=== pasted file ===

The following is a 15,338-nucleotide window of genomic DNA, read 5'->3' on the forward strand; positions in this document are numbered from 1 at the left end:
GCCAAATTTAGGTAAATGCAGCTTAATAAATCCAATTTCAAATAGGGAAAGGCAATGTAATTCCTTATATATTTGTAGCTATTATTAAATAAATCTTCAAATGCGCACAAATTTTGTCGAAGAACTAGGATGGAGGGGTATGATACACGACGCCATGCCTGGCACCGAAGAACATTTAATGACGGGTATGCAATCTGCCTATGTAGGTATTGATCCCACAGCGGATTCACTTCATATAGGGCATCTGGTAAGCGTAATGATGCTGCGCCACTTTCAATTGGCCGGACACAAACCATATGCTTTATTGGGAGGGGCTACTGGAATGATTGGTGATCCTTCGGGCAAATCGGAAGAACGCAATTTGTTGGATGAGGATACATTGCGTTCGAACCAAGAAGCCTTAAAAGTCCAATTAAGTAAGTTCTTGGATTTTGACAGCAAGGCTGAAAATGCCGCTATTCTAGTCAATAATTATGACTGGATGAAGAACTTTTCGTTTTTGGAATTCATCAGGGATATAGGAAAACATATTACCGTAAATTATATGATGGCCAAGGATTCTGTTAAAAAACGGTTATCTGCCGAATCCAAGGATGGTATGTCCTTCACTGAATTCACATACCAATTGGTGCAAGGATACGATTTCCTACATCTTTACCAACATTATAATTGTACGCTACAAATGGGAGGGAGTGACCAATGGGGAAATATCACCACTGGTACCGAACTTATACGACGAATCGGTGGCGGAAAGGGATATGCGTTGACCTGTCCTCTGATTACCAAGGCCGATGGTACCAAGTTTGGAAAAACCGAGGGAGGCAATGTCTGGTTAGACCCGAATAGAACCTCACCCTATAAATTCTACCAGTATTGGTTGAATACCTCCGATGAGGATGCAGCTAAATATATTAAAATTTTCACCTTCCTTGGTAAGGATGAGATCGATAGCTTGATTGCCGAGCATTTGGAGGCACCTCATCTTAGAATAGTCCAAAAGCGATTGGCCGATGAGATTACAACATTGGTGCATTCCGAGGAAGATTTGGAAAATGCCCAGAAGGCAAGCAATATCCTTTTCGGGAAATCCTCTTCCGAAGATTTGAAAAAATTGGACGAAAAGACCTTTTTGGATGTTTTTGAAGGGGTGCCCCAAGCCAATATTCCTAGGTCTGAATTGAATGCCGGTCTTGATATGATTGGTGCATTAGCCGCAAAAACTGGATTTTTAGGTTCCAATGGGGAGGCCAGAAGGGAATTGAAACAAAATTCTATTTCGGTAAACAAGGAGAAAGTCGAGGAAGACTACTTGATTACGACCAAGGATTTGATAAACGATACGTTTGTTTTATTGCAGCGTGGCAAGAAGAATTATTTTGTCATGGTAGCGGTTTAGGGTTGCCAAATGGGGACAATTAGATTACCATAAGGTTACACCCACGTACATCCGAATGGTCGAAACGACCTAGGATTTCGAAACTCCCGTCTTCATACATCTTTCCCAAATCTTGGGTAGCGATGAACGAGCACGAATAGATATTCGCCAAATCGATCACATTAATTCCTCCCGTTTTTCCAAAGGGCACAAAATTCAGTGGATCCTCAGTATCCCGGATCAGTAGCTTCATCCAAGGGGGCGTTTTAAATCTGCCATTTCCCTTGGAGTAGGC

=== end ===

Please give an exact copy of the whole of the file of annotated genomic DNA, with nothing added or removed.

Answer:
The following is a 15,338-nucleotide window of genomic DNA, read 5'->3' on the forward strand; positions in this document are numbered from 1 at the left end:
GCCAAATTTAGGTAAATGCAGCTTAATAAATCCAATTTCAAATAGGGAAAGGCAATGTAATTCCTTATATATTTGTAGCTATTATTAAATAAATCTTCAAATGCGCACAAATTTTGTCGAAGAACTAGGATGGAGGGGTATGATACACGACGCCATGCCTGGCACCGAAGAACATTTAATGACGGGTATGCAATCTGCCTATGTAGGTATTGATCCCACAGCGGATTCACTTCATATAGGGCATCTGGTAAGCGTAATGATGCTGCGCCACTTTCAATTGGCCGGACACAAACCATATGCTTTATTGGGAGGGGCTACTGGAATGATTGGTGATCCTTCGGGCAAATCGGAAGAACGCAATTTGTTGGATGAGGATACATTGCGTTCGAACCAAGAAGCCTTAAAAGTCCAATTAAGTAAGTTCTTGGATTTTGACAGCAAGGCTGAAAATGCCGCTATTCTAGTCAATAATTATGACTGGATGAAGAACTTTTCGTTTTTGGAATTCATCAGGGATATAGGAAAACATATTACCGTAAATTATATGATGGCCAAGGATTCTGTTAAAAAACGGTTATCTGCCGAATCCAAGGATGGTATGTCCTTCACTGAATTCACATACCAATTGGTGCAAGGATACGATTTCCTACATCTTTACCAACATTATAATTGTACGCTACAAATGGGAGGGAGTGACCAATGGGGAAATATCACCACTGGTACCGAACTTATACGACGAATCGGTGGCGGAAAGGGATATGCGTTGACCTGTCCTCTGATTACCAAGGCCGATGGTACCAAGTTTGGAAAAACCGAGGGAGGCAATGTCTGGTTAGACCCGAATAGAACCTCACCCTATAAATTCTACCAGTATTGGTTGAATACCTCCGATGAGGATGCAGCTAAATATATTAAAATTTTCACCTTCCTTGGTAAGGATGAGATCGATAGCTTGATTGCCGAGCATTTGGAGGCACCTCATCTTAGAATAGTCCAAAAGCGATTGGCCGATGAGATTACAACATTGGTGCATTCCGAGGAAGATTTGGAAAATGCCCAGAAGGCAAGCAATATCCTTTTCGGGAAATCCTCTTCCGAAGATTTGAAAAAATTGGACGAAAAGACCTTTTTGGATGTTTTTGAAGGGGTGCCCCAAGCCAATATTCCTAGGTCTGAATTGAATGCCGGTCTTGATATGATTGGTGCATTAGCCGCAAAAACTGGATTTTTAGGTTCCAATGGGGAGGCCAGAAGGGAATTGAAACAAAATTCTATTTCGGTAAACAAGGAGAAAGTCGAGGAAGACTACTTGATTACGACCAAGGATTTGATAAACGATACGTTTGTTTTATTGCAGCGTGGCAAGAAGAATTATTTTGTCATGGTAGCGGTTTAGGGTTGCCAAATGGGGACAATTAGATTACCATAAGGTTACACCCACGTACATCCGAATGGTCGAAACGACCTAGGATTTCGAAACTCCCGTCTTCATACATCTTTCCCAAATCTTGGGTAGCGATGAACGAGCACGAATAGATATTCGCCAAATCGATCACATTAATTCCTCCCGTTTTTCCAAAGGGCACAAAATTCAGTGGATCCTCAGTATCCCGGATCAGTAGCTTCATCCAAGGGGGCGTTTTAAATCTGCCATTTCCCTTGGAGTAGGC